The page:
Marriage and Family – Ephesians 5:22–6:9

Read the Passage: Ephesians 5:22–6:9

Marriage (5:22–33)

Paul reminded believers at Eph. 5:21 that we are to submit to one another. Indeed, submission is necessary in all areas of life for the world to function well. This includes the following relationship: God/believer (cf. Exod. 20:3), mankind/creation (cf. Gen. 1:26–28), state/citizen (cf. Rom. 13:1–7), judge/defendant (cf. Prov. 24:23), master/bond-servant (cf. Eph. 6:5–9), pastor/layperson (cf. 2 Tim. 5:17), teacher/student (cf. Jas. 3:1), husband/wife (cf. Eph. 5:22–33), and parent/child (cf. Eph. 6:1–4). As Paul writes about submission in the context of marriage in this passage, note the following: first, Paul starts his teaching on marriage by drawing parallels with Christ and the church; second, the submission called for in marriage is not based upon qualifications, but upon position; and third, the submission prescribed here is not the husband’s to command, but the wife’s to freely offer.

Starting in Eph. 5:25, Paul begins to address the role of husbands in marriage. As we look at this larger passage, three observations are in order. First, note Paul appeals to Jesus’ sacrificial love for the church as a model for husbands to follow in relation to their wives. Second, note that just as Christ, the Living Word (cf. John 1:1), purifies the church for Himself via revelation, so husbands are to use the written Word of God to sanctify their wives, for “the Word of God is living and powerful, and sharper than any two-edged sword, piercing even to the division of soul and spirit, and of joints and marrow, and is a discerner of the thoughts and intents of the heart” (Heb. 4:12; cf. 1 Pet. 2:2–3). Third, note Paul’s teaching that in loving their wives husbands are loving themselves. This affirms the one-flesh-ness of marriage and points to the covenantal nature of the institution (cf. Gen. 2:24; Eph. 5:31).

In Eph. 5:32 Paul refers to the Christ/church union as being a great mystery. In the New Testament the term “mystery” refers to something that was concealed in the past but has now been revealed in the present. While Paul is clear in this passage that the mystery to which he is referring is the union between Christ and the church, it is also true that in times past mankind did not know that the institution of marriage was designed to reflect the unity of the Christ/church relationship. As we discussed earlier in our study of Ephians 3, apart from the Christ/church union, things in Scripture that Paul labels a “mystery” include: the future glorification of the material body (cf. 1 Cor. 15:51), the present apostasy of Israel (cf. Rom. 11:25), the current lawlessness of the world (cf. 2 Thess. 2:7), and unity of Jews and Gentiles within the church (cf. Eph. 3:4–5; Col. 1:27).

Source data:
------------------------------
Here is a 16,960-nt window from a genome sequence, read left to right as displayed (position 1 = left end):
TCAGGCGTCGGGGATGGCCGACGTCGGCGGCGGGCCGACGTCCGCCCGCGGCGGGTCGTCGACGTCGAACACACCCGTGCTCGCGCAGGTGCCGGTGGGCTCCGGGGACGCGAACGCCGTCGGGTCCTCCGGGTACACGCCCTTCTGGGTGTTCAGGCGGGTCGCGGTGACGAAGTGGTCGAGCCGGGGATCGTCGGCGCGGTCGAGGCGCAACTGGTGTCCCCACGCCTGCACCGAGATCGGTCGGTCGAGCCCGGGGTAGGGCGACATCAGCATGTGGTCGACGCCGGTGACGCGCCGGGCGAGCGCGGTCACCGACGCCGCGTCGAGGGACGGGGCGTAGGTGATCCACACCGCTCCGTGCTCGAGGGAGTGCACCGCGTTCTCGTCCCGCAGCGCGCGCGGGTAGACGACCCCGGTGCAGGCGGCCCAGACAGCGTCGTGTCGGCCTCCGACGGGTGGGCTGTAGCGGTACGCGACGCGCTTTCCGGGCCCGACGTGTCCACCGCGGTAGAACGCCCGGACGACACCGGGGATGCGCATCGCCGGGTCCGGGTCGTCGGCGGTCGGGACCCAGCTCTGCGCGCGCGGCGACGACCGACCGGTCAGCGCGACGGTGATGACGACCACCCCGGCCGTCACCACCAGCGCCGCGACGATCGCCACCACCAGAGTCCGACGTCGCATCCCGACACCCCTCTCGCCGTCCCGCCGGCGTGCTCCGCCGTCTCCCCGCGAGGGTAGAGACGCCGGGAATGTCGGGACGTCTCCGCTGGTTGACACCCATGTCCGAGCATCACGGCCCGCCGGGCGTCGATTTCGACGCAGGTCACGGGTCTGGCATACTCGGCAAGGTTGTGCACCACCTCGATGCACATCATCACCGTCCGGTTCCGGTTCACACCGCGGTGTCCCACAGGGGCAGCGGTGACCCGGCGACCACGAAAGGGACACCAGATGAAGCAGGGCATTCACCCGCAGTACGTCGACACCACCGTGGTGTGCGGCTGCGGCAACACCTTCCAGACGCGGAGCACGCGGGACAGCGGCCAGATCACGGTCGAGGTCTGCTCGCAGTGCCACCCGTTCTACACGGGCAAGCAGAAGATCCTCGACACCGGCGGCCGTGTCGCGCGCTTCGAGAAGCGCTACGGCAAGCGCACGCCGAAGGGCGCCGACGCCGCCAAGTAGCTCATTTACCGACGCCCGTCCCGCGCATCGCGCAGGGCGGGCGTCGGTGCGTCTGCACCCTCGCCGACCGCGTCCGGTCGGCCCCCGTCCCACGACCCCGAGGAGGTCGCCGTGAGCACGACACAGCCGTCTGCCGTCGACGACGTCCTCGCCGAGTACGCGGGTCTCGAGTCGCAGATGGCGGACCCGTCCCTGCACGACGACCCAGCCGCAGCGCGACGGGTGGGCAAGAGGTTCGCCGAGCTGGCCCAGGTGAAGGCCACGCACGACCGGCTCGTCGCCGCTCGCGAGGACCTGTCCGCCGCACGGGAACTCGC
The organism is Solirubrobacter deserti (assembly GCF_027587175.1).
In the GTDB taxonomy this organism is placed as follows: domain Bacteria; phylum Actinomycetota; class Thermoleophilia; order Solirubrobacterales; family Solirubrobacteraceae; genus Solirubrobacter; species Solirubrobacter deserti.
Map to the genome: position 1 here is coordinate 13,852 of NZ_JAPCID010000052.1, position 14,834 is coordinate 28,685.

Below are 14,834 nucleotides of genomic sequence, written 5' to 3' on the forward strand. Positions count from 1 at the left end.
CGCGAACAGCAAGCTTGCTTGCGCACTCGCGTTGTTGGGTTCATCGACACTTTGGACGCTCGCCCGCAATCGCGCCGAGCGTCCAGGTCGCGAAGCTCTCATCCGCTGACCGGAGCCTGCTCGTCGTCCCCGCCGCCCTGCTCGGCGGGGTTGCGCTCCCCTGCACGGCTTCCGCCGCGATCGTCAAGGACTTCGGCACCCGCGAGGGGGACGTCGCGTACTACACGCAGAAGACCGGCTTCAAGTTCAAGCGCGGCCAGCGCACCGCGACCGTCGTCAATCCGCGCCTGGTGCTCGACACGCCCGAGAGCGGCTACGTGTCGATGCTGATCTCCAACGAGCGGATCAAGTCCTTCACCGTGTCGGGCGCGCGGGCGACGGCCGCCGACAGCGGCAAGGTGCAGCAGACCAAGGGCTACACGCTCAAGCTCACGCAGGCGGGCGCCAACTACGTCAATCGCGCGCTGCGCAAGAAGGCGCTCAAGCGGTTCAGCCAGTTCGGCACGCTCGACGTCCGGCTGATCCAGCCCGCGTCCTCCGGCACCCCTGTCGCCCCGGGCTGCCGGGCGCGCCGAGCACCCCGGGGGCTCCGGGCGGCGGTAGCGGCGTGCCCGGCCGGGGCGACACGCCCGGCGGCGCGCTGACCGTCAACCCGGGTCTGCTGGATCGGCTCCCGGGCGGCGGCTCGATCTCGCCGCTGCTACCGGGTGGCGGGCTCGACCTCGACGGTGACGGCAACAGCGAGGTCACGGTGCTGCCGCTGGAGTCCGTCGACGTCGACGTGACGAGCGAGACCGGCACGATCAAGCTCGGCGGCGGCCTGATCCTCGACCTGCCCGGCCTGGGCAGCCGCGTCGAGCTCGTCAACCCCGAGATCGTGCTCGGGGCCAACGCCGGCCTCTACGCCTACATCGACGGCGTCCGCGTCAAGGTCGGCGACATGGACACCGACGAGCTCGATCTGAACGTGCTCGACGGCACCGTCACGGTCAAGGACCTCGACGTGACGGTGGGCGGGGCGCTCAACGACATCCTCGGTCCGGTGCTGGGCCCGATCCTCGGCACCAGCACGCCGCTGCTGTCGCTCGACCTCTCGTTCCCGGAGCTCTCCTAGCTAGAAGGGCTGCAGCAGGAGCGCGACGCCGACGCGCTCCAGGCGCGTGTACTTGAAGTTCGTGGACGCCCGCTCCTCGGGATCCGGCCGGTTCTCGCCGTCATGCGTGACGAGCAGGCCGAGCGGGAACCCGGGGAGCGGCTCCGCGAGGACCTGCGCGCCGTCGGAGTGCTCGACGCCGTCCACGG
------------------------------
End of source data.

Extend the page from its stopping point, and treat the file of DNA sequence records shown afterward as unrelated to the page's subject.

Parenting (6:1–4)

After instructing the Ephesian church about how to “walk worthy” (Eph. 4:1) regarding marriage, Paul logically addressed the issue of parenting. In so doing, at Eph. 6:2 Paul quotes the fifth commandment, “Honor you father and mother” (Exod. 20:12). As Paul observes in this passage, the fifth commandment is unique in that it is the only moral law that has an explicit promise attached to it, which is, “that it may be well with you and you may live long on the earth” (Eph. 6:3). Two observations about this passage are in order. First, note that while honor (cf. Eph. 6:1) is most often associated with actions, honor—just like submission—actually begins with an attitude or a disposition. In fact, in some circumstances, the way in which children honor their parents could actually be by disobeying them. Second, note that the promise attached to the fifth commandment is best understood as a general principle, like a proverb, not as an iron-clad guarantee, for some godly parents do die young.

Vocation (6:5–9)

As he is explaining the importance of submission in human relationships, in Eph. 6:5–9 Paul addresses interaction between bond-servants and masters Given the history of racial slavery in post-biblical times, New Testament references to bond-servants can be challenging to understand. Yet, we must keep in mind that while bond-servants had few rights, the concept is more akin to the modern-day idea of an indentured servant, a bonded employee, or someone with an armed services commitment. As with all human relationships, certainly some biblical-era bond-servants were sinfully abused; yet, the concept cannot be categorically evil, as Scripture repeatedly refers to believers as bond-servants of Christ (cf. Rom. 6:22) and Jesus refers to Himself as a bond-servant (cf. Mark 10:45; Phil. 2:7). In Eph. 6:5–9 Paul seeks to bring the gospel to bear on the master/bond-servant relationship as he calls for obedience, submission, kindness, and impartiality.

Application Questions:

  1. Why is Paul’s teaching on marriage and family in this passage rooted in theology, rather than being solely practical in orientation?
  2. What does Paul mean in writing, “He is the Savior of the body” (Eph. 5:23)? Is Paul referring to the husband/wife relationship, or the Christ/church relationship?
  3. What are some practical implications of the one-flesh-ness of the Christ/church union, as well as the one-flesh-ness of the marriage relationship?
  4. If marriage is a picture of the Christ/church relationship, what are the implications for husbands and wives in regard to gender roles within marriage?
  5. How can a child honor a parent if the parent’s instructions are immoral? Why does Paul address fathers in this passage and not mothers (cf. Eph. 6:4)?